Volume 92, Issue 67

Wednesday, January 27, 1999

unaffirmative action


Some neurosis with your cake?

A plan for greatness

DJ competition turns the tables

Hermit emerges to a sticky web

DJ competition turns the tables

By Mark Lewandowski
Gazette Staff

The art of turntabling is spreading from the confines of DJ culture to a larger audience and CHRW 94.7 FM's first annual turntablist competition is causing quite a stir amongst the troops.

"It's a different format which they're using and that rarely happens. For the last round [contestants are given records] so you come up with something on the spot," says John Santiago, one of the DJs in the competition. Also known as Dopey, Santiago and his crew have been battling from their Toronto homes for about two years now. So how will his experienced crew fare in this innovative and pressure-packed atmosphere?

"It depends on what style a DJ is. Beat jugglers would suffer, but we have an advantage because we are into scratching. A beat juggler would need more time to prepare," Santiago explains. Although most turntablists or DJs lean toward juggling or scratching, the two are not black and white. Santiago goes on to suggest the best new cuts are originating from New York where DJ's like Craze and Develop are mixing various forms of mixing and scratching to create distinctive new material.

So where has this form of turntable activity been gestating until its present form? "Now it's hitting mainstream, but before it was just people in the hip-hop industry who did it. A lot of mainstream are getting into it – it's pretty big here in Toronto," Santiago says. For all the good vibes Dopey and his crew will bring to the competition, his appearance will be giving other contestants some pretty bad ones.

"When people heard some guys from Toronto were coming they were like, 'Oh shit,'" explains Perry Monaco, promotions director at CHRW, not confirming who those guys may be. Monaco is the creative spark-plug behind this innovative competition and agrees the format is compelling.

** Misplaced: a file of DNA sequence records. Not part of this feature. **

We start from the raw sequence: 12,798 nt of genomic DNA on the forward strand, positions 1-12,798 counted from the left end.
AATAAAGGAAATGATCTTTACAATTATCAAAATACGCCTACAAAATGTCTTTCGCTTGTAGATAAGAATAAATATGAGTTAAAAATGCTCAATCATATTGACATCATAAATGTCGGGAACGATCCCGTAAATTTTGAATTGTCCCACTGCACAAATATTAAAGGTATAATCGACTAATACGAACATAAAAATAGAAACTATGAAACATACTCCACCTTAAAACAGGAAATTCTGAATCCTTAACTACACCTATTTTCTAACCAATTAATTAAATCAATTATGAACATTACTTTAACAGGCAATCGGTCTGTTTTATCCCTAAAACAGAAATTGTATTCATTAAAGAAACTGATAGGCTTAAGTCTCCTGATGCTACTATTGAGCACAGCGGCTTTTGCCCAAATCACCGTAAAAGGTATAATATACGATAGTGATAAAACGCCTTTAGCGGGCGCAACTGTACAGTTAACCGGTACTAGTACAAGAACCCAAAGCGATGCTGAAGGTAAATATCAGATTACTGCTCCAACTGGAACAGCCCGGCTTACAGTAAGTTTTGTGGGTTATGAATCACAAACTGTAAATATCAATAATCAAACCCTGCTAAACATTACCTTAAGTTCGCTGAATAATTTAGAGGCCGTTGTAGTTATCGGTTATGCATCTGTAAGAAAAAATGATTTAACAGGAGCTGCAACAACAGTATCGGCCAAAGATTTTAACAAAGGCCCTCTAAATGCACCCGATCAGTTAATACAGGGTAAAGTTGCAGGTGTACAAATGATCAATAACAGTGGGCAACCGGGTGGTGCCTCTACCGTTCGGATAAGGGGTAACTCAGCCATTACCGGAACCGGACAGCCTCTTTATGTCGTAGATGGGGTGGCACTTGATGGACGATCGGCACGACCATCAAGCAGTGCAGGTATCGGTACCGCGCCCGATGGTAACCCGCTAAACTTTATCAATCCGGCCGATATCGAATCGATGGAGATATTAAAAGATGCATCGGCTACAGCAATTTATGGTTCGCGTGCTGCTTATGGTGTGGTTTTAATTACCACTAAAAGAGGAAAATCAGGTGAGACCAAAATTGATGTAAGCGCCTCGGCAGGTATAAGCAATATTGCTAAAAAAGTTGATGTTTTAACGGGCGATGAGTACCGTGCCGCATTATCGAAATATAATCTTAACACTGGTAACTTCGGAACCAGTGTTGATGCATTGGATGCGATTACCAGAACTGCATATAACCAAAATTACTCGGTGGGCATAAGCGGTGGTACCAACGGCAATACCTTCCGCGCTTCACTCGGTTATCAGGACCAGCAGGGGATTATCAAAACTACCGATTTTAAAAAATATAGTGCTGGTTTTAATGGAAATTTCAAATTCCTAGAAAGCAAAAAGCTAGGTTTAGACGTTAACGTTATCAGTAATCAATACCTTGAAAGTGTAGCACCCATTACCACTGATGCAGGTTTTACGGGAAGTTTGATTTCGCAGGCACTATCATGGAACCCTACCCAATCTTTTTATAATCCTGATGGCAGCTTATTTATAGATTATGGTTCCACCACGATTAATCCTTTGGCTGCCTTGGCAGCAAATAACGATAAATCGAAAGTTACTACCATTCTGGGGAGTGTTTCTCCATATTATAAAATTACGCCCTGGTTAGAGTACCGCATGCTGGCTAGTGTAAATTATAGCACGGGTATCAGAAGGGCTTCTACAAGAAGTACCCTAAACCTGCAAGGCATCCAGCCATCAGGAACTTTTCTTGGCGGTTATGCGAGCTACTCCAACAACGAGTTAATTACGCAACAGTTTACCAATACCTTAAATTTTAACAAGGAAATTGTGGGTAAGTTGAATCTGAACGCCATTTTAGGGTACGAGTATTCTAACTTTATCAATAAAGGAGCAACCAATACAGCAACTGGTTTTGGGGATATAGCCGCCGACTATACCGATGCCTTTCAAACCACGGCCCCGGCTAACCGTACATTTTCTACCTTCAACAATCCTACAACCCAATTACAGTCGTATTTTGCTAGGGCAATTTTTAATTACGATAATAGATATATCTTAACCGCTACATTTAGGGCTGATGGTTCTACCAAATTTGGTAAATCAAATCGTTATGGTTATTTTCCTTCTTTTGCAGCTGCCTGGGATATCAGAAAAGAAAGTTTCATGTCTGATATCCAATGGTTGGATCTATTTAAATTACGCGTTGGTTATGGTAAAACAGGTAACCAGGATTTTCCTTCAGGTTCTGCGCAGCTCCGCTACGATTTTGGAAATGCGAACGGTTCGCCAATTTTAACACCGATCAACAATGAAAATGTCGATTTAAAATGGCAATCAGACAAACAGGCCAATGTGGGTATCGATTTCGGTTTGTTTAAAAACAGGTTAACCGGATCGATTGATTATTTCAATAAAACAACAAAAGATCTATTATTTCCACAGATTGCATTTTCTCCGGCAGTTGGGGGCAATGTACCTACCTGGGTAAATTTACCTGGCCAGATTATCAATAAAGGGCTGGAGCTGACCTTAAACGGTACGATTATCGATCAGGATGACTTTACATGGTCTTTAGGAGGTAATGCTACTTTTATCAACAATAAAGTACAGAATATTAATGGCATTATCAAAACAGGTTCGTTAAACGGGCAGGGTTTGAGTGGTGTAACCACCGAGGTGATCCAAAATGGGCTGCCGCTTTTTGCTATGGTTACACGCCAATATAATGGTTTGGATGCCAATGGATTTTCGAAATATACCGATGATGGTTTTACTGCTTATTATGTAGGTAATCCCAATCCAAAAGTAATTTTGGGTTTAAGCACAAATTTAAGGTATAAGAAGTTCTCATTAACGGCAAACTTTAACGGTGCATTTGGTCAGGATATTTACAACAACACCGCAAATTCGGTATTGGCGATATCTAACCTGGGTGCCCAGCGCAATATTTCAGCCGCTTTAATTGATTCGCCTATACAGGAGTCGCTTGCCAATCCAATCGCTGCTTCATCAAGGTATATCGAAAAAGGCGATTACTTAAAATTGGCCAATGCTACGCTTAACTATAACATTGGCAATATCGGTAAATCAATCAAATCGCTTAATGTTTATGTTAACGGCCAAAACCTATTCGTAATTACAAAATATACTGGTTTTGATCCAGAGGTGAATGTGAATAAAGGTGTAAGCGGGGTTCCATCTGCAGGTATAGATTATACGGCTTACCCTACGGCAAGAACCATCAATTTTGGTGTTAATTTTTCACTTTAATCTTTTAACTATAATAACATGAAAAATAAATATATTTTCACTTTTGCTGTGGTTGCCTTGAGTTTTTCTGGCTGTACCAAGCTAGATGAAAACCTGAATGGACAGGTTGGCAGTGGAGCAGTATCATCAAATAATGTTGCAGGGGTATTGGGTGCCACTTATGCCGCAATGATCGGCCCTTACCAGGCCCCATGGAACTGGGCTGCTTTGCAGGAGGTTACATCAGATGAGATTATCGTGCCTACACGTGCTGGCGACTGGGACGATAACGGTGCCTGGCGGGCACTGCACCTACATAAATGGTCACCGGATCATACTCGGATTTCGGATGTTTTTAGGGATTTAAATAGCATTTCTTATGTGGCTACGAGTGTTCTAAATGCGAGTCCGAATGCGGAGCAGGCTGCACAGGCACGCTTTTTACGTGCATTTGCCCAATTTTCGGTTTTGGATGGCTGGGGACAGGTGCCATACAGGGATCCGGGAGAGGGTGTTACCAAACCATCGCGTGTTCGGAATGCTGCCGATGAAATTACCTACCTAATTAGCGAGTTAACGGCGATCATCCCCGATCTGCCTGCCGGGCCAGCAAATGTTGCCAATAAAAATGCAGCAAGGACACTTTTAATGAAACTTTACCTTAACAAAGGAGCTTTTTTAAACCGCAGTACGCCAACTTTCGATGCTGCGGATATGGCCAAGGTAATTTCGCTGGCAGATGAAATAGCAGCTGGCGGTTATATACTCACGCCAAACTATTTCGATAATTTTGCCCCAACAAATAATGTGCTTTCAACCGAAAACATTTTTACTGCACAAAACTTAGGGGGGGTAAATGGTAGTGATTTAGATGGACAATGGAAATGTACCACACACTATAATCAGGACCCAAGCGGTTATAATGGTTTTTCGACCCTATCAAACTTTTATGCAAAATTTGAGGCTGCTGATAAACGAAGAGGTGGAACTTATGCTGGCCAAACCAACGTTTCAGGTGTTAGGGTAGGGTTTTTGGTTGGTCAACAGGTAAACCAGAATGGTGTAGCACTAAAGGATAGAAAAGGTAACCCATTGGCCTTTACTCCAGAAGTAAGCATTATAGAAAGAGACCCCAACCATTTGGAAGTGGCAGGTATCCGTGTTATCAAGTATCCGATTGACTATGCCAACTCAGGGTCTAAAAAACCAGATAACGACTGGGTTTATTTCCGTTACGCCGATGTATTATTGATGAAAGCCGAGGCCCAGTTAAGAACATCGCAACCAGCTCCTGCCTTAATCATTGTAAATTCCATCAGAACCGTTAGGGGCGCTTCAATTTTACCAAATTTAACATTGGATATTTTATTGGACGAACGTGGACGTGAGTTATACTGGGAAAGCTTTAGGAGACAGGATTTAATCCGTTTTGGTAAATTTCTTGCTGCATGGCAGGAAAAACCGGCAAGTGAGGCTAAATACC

"There's a lot of interest because it's head to head. There will be an opening round and a semifinal. For the final we will give the competitors two records they can work with – not like Celine Dion. There will also be a final act, Circle Research, who will spin after the competition," Monaco explains. "It's gonna be sweeter than anything you've ever tasted."

This sweet ride should benefit veteran and rookie turntablists alike. DJ Grip will be participating in his first competition but has been involved in spinning since 1994. "I'm still learning what it takes by putting in a certain amount of hours everyday – making sure everything is tidy," he explains.

DJ Grip agrees the format is unusual. "It's definitely different, it adds some interest because it's all improv. It's not like a routine which you can just keep working on, you definitely have to be creative."

And it's creativity which will determine who brings home the grand prize. Monaco suggests the prize will be worth close to $1,000 in DJ-friendly electronics, but no one will leave empty-handed. "The grand prize is so good I'm gonna pee my pants. But everyone gets a small gift, like a nice firm slap in the ass or something." Proceeds from the competition will go to CHRW.

The competition takes place tonight at the Wave and will be broadcast on CHRW from 10 p.m. to 2 a.m.. Tickets are $4 at the door and the show is all ages.

Graphic by Brahm Wiseman

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Copyright The Gazette 1999